Hypothermia — A cold killer

With the onset of winter comes the threat of hypothermia — the dangerous lowering of the human body’s temperature.

As the number one killer of outdoor enthusiasts, everyone should understand the circumstances under which hypothermia occurs and its symptoms.

Mild weather

Surprisingly, however, hypothermia can occur even during relatively mild weather.

In fact, most cases of hypothermia develop when the thermometer reads between 30 and 50 degrees.

And often hypothermia is more an urban phenomenon than one of the wilderness.

Indigent senior citizens who live in poorly heated homes may experience hypothermia at air temperatures of 60 degrees Fahrenheit.

Very young children are equally susceptible to dangerous chilling. That’s why we get two-hour school delays on extremely frigid mornings.

And reports of homeless alcoholics dying in drunken stupors are all too common. In such cases, hypothermia can be the hidden killer.

Quickest route

Immersion in water is the quickest route to hypothermia. A person in icy water might last 10 to 15 minutes before passing out and drowning.

But even 50 degree water is unbearably cold, and prolonged immersion in sub-70 degree water will eventually take its toll.

Boaters and fishermen, take heed. Many outdoorsmen refuse to believe such seemingly mild conditions can be life threatening. Believe it.

This is one case where experience can be a deadly teacher. The first defense against hypothermia is understanding how cold affects the body.

Recognize symptoms

Learn to recognize the symptoms. Here’s what to expect if your body temperature dropped below normal.

First, you’d feel cold and voluntarily exercise to stay warm. You might rub your hands together or run in place.

Then you’d begin to shiver, first mildly, then uncontrollably. Within minutes, you’d be helpless.

Your speech would slur, your memory would fail, you might hallucinate, you’d lose the use of your hands and you’d find it difficult to walk.

Finally, you would get drowsy, collapse and die.

Be prepared

If you understand the seriousness of hypothermia and are prepared for it, you can avoid becoming a statistic.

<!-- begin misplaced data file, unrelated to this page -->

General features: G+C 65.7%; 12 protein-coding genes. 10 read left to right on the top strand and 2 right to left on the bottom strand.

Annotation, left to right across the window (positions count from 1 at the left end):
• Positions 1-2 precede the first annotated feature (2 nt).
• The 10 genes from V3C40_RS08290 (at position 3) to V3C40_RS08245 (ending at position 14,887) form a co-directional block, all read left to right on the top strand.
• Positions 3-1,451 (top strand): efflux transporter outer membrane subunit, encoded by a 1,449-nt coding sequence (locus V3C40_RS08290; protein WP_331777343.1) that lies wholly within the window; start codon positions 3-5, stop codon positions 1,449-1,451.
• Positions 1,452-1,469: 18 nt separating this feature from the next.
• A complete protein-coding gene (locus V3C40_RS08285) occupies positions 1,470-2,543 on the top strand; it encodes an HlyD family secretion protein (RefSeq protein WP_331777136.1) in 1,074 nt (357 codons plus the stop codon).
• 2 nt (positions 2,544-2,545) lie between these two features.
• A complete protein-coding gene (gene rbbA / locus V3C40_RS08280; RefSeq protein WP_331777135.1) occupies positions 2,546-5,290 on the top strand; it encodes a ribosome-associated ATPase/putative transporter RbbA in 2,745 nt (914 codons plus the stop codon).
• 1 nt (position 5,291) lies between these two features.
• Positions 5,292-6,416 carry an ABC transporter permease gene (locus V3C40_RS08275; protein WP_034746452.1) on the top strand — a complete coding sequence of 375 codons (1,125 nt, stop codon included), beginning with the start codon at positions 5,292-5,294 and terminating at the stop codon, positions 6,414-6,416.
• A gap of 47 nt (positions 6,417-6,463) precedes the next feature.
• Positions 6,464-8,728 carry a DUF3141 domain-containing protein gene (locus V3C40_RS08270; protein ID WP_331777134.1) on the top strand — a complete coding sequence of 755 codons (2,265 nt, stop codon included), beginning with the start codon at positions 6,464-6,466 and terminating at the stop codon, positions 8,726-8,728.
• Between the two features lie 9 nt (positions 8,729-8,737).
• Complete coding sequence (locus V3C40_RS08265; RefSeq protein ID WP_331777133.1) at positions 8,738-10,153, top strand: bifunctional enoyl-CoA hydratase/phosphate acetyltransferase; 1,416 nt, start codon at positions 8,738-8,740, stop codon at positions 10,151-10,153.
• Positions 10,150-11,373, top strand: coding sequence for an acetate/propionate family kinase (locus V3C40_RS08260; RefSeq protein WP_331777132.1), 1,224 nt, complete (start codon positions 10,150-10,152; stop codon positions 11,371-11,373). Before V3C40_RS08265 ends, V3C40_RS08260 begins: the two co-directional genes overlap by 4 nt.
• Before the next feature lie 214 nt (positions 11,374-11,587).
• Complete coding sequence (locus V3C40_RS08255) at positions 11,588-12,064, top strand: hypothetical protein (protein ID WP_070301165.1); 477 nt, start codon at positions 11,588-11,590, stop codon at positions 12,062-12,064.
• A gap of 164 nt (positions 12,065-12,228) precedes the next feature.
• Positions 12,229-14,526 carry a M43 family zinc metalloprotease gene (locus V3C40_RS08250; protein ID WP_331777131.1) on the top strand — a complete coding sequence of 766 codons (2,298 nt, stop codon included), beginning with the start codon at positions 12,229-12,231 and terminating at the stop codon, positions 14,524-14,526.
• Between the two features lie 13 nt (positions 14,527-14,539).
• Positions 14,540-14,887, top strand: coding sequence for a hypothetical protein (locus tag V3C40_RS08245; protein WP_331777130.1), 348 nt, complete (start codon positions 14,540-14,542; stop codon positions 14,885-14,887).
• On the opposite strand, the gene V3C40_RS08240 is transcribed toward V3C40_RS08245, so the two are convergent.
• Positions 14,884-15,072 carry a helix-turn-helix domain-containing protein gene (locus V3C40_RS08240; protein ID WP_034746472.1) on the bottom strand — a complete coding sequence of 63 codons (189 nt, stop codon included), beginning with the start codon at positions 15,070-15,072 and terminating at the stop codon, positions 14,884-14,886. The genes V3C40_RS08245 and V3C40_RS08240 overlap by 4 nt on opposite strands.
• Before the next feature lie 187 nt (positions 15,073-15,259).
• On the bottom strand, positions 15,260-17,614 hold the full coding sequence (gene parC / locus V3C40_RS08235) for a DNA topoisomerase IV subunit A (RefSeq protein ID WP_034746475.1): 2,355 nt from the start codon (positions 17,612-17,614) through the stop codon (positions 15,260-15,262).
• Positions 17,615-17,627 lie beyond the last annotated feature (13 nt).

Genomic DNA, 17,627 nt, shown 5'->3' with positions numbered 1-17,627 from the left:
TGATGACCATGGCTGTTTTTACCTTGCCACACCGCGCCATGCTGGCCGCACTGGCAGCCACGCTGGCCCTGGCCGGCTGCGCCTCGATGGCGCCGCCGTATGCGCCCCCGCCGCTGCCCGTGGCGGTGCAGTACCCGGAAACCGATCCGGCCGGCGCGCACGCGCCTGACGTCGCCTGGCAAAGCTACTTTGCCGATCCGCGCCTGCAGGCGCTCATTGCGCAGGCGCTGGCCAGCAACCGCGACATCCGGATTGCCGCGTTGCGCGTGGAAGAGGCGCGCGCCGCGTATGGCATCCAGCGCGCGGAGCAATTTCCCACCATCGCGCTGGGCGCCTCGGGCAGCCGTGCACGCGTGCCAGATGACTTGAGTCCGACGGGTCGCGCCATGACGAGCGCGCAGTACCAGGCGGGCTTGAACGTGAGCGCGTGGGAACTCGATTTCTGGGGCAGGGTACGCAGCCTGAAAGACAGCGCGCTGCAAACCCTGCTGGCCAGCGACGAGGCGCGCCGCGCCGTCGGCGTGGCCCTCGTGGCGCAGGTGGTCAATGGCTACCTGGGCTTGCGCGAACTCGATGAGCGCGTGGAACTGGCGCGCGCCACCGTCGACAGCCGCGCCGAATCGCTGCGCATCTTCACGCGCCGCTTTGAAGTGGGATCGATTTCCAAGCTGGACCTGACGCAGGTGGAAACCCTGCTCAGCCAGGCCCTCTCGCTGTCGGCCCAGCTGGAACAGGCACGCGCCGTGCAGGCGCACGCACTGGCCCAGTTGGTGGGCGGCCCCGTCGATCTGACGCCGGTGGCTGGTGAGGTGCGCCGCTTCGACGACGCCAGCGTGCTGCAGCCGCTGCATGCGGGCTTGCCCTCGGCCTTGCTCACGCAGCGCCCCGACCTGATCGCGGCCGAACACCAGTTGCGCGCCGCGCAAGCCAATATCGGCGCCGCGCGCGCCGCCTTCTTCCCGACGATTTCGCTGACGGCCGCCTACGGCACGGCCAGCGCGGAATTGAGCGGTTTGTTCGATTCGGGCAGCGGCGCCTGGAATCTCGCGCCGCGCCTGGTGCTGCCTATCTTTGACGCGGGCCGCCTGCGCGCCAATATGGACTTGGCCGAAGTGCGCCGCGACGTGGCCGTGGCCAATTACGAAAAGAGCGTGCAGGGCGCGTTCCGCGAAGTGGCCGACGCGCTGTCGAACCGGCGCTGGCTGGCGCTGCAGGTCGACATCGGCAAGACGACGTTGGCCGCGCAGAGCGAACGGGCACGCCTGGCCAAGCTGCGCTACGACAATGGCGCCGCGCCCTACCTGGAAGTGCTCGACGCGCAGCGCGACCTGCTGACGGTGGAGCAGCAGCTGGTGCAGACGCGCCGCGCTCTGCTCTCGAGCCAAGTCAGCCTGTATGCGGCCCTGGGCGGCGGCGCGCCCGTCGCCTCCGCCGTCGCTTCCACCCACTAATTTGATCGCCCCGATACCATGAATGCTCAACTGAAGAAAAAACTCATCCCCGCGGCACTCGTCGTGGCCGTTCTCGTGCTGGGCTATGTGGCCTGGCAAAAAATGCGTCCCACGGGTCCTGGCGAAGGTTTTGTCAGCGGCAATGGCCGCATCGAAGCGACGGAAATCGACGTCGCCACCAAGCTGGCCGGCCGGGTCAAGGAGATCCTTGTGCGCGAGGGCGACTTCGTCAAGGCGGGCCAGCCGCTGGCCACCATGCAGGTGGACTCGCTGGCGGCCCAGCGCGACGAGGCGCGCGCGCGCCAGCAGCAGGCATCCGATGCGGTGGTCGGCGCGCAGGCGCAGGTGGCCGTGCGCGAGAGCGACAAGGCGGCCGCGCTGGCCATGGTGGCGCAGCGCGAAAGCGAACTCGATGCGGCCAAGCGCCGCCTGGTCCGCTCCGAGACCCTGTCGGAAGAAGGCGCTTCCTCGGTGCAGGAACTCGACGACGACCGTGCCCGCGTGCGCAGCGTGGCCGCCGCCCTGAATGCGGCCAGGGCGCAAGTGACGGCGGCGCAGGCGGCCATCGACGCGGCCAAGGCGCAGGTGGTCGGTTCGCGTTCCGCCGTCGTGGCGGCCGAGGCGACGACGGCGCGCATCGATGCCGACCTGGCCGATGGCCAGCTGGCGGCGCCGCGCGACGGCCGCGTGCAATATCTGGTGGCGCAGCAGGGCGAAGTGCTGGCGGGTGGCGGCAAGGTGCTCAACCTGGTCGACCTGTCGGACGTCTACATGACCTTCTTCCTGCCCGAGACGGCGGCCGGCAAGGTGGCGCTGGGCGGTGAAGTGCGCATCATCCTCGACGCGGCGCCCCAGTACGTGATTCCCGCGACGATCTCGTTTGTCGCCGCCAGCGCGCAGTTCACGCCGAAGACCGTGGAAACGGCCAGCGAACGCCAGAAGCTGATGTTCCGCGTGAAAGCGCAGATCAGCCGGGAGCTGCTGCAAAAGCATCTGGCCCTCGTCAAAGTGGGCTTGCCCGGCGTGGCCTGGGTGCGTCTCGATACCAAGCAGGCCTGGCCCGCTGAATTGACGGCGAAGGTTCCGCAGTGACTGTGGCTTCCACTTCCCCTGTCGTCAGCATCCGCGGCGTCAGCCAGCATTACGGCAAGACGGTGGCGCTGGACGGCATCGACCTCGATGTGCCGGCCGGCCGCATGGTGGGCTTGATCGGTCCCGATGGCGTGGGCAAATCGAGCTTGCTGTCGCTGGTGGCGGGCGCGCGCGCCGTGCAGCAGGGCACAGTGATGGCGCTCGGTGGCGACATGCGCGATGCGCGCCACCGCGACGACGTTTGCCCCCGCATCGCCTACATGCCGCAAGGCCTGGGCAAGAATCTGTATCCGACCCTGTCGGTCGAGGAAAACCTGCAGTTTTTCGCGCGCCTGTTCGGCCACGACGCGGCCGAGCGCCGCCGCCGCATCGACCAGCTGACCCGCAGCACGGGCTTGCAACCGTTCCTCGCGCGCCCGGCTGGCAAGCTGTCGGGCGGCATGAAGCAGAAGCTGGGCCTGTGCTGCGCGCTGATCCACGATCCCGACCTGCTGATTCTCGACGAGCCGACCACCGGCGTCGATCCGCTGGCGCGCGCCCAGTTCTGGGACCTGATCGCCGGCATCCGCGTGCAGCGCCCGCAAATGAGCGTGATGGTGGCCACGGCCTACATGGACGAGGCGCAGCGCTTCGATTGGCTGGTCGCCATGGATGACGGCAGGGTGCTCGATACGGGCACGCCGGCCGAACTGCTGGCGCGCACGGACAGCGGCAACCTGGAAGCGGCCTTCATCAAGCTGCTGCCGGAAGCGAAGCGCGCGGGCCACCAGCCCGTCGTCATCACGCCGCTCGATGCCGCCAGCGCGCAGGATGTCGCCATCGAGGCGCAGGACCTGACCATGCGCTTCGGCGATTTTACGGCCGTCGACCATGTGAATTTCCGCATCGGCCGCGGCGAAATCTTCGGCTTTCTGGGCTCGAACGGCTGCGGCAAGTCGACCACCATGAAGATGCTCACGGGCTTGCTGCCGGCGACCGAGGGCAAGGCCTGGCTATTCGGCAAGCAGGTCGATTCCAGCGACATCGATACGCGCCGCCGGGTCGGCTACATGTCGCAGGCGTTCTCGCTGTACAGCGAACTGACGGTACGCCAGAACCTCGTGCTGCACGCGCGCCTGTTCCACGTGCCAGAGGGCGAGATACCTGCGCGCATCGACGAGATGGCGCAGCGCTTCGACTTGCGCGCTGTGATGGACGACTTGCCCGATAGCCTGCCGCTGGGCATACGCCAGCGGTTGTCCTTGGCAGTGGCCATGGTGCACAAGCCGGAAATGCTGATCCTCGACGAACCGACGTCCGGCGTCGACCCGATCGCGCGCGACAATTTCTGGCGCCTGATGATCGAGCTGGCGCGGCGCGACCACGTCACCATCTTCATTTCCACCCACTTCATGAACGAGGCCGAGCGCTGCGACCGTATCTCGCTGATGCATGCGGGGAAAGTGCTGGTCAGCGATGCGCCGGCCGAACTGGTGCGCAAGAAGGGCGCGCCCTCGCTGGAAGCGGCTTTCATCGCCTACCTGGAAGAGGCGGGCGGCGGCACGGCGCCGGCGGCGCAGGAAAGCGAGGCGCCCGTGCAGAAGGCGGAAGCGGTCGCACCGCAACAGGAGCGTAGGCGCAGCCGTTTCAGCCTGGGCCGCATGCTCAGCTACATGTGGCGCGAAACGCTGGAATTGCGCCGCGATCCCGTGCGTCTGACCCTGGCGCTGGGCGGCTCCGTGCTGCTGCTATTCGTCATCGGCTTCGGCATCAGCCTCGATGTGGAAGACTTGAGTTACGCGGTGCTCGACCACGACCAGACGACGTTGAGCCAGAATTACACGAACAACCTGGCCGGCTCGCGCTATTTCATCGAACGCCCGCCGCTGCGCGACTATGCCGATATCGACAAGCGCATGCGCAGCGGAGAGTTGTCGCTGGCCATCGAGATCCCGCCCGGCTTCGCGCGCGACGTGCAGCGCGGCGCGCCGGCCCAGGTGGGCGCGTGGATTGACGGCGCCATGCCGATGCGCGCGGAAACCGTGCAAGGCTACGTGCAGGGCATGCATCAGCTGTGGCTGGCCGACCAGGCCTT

The best treatment for hypothermia is prevention — avoid exposure. Stay dry. Carry rain gear. Wet clothing loses 90 percent of its insulating value and leads quickly to hypothermia.

Wool retains more of its insulating ability when wet than other materials, so make it your winter fabric of choice.

If you get wet, stay out of the wind. Even a slight breeze carries heat away from the skin much faster than still air.

Psychological

One of the biggest obstacles we face is psychological. The critical step is to recognize a dangerous situation and deal with it.

If you find yourself in a potentially hypothermic situation, here’s what to do.

Anytime you’re wet and/or cold, terminate the exposure. Get back to the house, cabin, car or camp.

If you’re too far from shelter (and in a hypothermic state 100 yards can be too far), get out of the wind and rain and build a fire.

If you’ve already started shivering, build the fire immediately. After you enter the violent shiver stage you’ll be unable to help yourself.

A fire is your friend and salvation, so always carry waterproof matches.

Treat the symptoms

If you’re with a friend suffering from hypothermia, treat the symptoms, regardless what the victim says.

Often a hypothermic victim denies he’s in trouble. Get him out of the wind and rain. Take off all his wet clothes.

If the victim is conscious and coherent, give him warm fluids, get him into dry clothes and wrap him in a warm sleeping bag. Then get him to a doctor.

If the victim is losing consciousness, his condition is critical and requires immediate emergency attention.

Get him to a hospital, warming him enroute.

If that’s impossible, try to keep the victim awake and give him warm fluids.

Meanwhile, get the unclothed victim into a sleeping bag with another unclothed person. Skin to skin contact is the most effective emergency treatment of serious hypothermia.

Prevention is best

Remember, though, prevention is the best treatment. Anticipating disasters is the best way to avoid them.

About the Author

Scott Shalaway, who holds a Ph.D. in wildlife ecology from Michigan State University, writes from his home in rural West Virginia. A former faculty member at Oklahoma State University and the University of Oklahoma Biological Station, he has been writing a weekly nature column for newspapers and freelancing for magazines since 1986. Send questions and comments to scottshalaway@gmail.com. You can also visit his Web site, http://scottshalaway.googlepages.com. More Stories by Scott Shalaway

Leave a Comment

Receive emails as this discussion progresses.

eNewsletter

Get our Top Stories in Your Inbox

Services

Recent News